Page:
Some Future Voices of a Design Ethos
By Hannah du Plessis
Design is an established discipline with much credibility. Designing in the social field is not. There are inspiring stories of design changing social situations, but no established practice. Learning anything new requires that we pay careful attention to the whats, hows and whys that inform our work. SCAD’s Design Ethos conference in Savannah this past April provided designers one way to pay careful attention by hosting a 3-day series of community-based workshops called a DO-ference.
The workshops were broken into 6 themes, each theme with a focus on expressed needs of an economically challenged are of the host city of Savannah. Scott Boylston, founder of Design Ethos, and the “Do-ference” team, in all their wisdom, created a special role on each team called the “future voice.” Their purpose was to take a step back and tell us what they observed so we can continue to hone our skills, creating healthier futures for all of us.
My role was similar, yet different in that I moved between all six teams. I focused on the experience of being a designer on a community project. As teams worked together, there were moments of conflict between our mental models and the sticky reality of things. For me, these moments and the questions they evoked were the gold of the DO-ference.
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1. We are trained to come up with solutions.
“Now what?” said one of the students, “If I come up with a solution for the community, I am not giving them the opportunity to learn to do it themselves. . . how should I help them then?”
When we “solve a community’s problem” for them, there are possible dangers:
a) Since there is no way that we can fully understand the whole system, our actions can create unintended consequences;
b) Since the solutions come from us and not the community, chances are slim that the community will have a strong sense of ownership;
c) When we show up as outside experts that “know what to do,” we reinforce the message that the community needs us, that they can’t do it themselves. We continue the cycle of dependence and disempowerment.
But we can help as designers, in many ways. When a community has gone through the process of realizing who they are and what they need, we can work with them to bring their vision to life (i.e. “empower the existing assets” which was the DO-ference goal). If we want to work in the solution area, can we shift our focus from being experts with answers to facilitators that enable? Could our process include taking communities on journeys of discovery where they see, create and embody their own possibilities?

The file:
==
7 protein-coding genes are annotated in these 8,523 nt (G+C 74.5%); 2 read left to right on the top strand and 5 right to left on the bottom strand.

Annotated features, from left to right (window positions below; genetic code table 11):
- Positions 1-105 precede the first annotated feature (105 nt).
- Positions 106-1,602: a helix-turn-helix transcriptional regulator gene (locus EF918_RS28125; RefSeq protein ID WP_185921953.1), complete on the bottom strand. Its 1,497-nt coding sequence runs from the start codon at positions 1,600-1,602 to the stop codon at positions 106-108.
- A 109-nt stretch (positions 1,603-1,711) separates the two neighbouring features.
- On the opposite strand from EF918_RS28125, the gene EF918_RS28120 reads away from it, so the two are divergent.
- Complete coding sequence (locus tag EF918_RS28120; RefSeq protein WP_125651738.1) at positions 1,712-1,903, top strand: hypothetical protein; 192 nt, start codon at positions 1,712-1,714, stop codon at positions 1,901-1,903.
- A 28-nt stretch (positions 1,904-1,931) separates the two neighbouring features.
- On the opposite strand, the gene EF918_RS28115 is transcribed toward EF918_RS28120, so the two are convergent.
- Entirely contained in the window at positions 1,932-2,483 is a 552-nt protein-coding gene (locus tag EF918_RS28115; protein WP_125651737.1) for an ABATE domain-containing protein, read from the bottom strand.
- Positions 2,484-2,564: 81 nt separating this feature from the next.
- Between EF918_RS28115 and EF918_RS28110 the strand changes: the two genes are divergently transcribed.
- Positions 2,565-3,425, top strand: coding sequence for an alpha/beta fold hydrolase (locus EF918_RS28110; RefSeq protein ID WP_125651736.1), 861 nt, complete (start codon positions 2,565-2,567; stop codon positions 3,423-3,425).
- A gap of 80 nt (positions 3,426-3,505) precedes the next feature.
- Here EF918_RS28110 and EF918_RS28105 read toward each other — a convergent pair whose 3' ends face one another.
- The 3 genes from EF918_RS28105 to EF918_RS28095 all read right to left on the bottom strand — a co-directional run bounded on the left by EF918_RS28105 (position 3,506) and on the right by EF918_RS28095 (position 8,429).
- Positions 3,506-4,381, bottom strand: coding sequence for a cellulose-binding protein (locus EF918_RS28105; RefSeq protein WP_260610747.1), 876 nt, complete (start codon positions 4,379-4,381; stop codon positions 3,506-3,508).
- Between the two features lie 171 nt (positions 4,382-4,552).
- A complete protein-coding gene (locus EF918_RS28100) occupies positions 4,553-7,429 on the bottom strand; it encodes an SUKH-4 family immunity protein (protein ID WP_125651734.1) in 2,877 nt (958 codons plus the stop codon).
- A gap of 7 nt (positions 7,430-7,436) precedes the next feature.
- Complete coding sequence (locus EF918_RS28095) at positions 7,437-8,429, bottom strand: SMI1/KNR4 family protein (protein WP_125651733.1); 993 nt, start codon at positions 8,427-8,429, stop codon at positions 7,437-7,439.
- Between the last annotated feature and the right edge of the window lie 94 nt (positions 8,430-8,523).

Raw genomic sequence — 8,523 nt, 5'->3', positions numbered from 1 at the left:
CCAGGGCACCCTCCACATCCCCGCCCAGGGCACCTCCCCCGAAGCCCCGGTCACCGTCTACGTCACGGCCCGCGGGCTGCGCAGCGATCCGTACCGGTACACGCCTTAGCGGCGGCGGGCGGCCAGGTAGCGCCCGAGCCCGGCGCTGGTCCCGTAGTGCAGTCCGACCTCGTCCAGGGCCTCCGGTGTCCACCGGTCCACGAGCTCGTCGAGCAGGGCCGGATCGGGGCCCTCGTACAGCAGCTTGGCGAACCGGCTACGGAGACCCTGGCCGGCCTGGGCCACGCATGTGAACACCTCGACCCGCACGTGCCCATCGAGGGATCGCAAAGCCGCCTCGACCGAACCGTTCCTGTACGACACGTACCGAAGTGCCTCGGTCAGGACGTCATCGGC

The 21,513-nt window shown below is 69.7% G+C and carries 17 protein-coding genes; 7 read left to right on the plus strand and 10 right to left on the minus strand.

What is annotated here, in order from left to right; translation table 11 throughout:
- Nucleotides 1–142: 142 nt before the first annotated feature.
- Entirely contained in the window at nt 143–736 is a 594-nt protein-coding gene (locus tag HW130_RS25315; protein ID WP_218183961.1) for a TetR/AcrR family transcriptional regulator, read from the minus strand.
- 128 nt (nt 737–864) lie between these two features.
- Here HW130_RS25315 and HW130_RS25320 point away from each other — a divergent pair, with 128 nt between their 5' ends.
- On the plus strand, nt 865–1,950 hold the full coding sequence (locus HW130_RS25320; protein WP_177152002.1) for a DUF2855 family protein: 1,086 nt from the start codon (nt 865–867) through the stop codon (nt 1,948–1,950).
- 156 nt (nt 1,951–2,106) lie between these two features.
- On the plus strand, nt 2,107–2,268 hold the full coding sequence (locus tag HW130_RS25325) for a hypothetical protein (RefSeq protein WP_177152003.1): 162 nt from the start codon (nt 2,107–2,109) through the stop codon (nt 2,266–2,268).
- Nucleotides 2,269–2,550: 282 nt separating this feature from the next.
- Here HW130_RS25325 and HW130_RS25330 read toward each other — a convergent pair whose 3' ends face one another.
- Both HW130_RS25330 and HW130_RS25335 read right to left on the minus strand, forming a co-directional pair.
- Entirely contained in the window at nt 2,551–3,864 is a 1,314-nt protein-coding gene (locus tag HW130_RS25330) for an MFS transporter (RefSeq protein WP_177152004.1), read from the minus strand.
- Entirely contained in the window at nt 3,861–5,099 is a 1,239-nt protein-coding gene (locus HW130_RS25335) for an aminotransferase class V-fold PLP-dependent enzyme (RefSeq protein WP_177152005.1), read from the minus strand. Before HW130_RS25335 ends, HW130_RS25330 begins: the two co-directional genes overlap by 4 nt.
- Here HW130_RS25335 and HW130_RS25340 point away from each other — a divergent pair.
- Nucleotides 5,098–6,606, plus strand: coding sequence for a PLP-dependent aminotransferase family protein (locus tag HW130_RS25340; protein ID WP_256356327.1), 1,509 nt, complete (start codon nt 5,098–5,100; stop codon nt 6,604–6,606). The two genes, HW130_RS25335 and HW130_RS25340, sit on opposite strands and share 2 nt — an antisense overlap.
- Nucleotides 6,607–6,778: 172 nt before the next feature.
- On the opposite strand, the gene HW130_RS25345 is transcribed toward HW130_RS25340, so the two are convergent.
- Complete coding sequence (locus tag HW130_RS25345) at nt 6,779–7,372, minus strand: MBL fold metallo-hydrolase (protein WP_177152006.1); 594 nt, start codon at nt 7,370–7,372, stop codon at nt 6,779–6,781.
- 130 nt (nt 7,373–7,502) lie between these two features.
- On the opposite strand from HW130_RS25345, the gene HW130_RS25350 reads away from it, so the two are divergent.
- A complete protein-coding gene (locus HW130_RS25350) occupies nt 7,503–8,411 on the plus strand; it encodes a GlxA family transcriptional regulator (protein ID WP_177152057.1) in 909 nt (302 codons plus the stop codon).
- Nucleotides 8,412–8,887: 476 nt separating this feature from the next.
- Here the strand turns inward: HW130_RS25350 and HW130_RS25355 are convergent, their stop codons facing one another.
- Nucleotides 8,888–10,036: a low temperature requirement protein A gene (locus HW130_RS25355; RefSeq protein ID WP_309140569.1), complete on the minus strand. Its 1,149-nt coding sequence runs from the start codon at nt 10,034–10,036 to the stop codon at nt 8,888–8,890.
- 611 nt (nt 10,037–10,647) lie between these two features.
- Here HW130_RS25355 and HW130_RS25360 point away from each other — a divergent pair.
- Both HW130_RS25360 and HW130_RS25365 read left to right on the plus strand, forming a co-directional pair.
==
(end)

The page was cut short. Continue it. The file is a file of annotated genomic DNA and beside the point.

2. We are trained to fit outcomes into our deadlines.
“Building trust? . . . Who knows how long that will take.” Yes we can work with deadlines when wood and steel comply to our ideas without protest. But let’s be honest. Any process of transformation has a will and a timeline of its own. Think about a time of great change in your life (losing a loved one, changing cities or jobs, shaking off a habit), or look at models of transformation. Sustainable change in behavior is preceded by incremental shifts in perception and lifestyle and, even though we can intentionally design for these shifts, it still will take the time it needs to take (regardless of our rush).
How do we reconcile our need to harness time into neat semesters and billable timelines with the organic complexity of life’s processes? How do we let go of our need to control, befriend uncertainty and learn to work with the dynamic process of life?
3. We are trained to work with physical material.
A piece of paper is easy to understand and work with. It does not remember events or have the mental models and emotions. People do. And when people work together, we notice that there is much more than the eye can see. There are unspoken power struggles, fears, feelings of inadequacy etc., etc. that are often the real issues that block a better future from being born.
During Design Ethos there were moments when a community member voiced a concern about distrust and when a person from SCAD tried to address the history of racism. But the room did not really know what to say, so nothing was said and the project carried on.
Wouldn’t it be wonderful if part of design training was for us to understand ourselves in relationship to each other? Why do we sometimes feel small and insecure? Why are we blinded by our judgements? What do we do with anger, anxiousness or resentment? Could we learn to create a safe space where we can honestly talk about those elephants in the room that trample our good intentions without warning?
4. We care deeply and want to see a thriving world for all of us.
Oh, there is no font big enough to show the heart-warming goodness that I witnessed at the DO-ference! The appreciation, the care and the great commitment (especially between SCAD faculty, students and locals) was a clear indication that we are – how ever awkwardly – moving towards a more healthy and resilient future.
Seeing that there is so much enthusiasm and so much at stake, what else can we learn?
This is not a rhetorical question. Over the course of the next few weeks, the 6 DO-ference Future Voices will post their insights on the Design Ethos blog. These future voices include the Design Ethos keynote speakers David Berman and Ezio Manzini , as wall as Sara Jo Johnson, Dianna Miller, Marc Rettig, and Cameron Tonkinwise.
Each of them has so much to offer to the discussion.
Hannah du Plessis is principal at Fit Associates in Pittsburgh, PA. She was founder of Swart!Architecture and interior architecture in South Africa and lectured design in various countries. She holds a masters degree from the Institute of Design, Chicago. She can be read on the blog she shares with Marc Rettig: Springbok and Radish.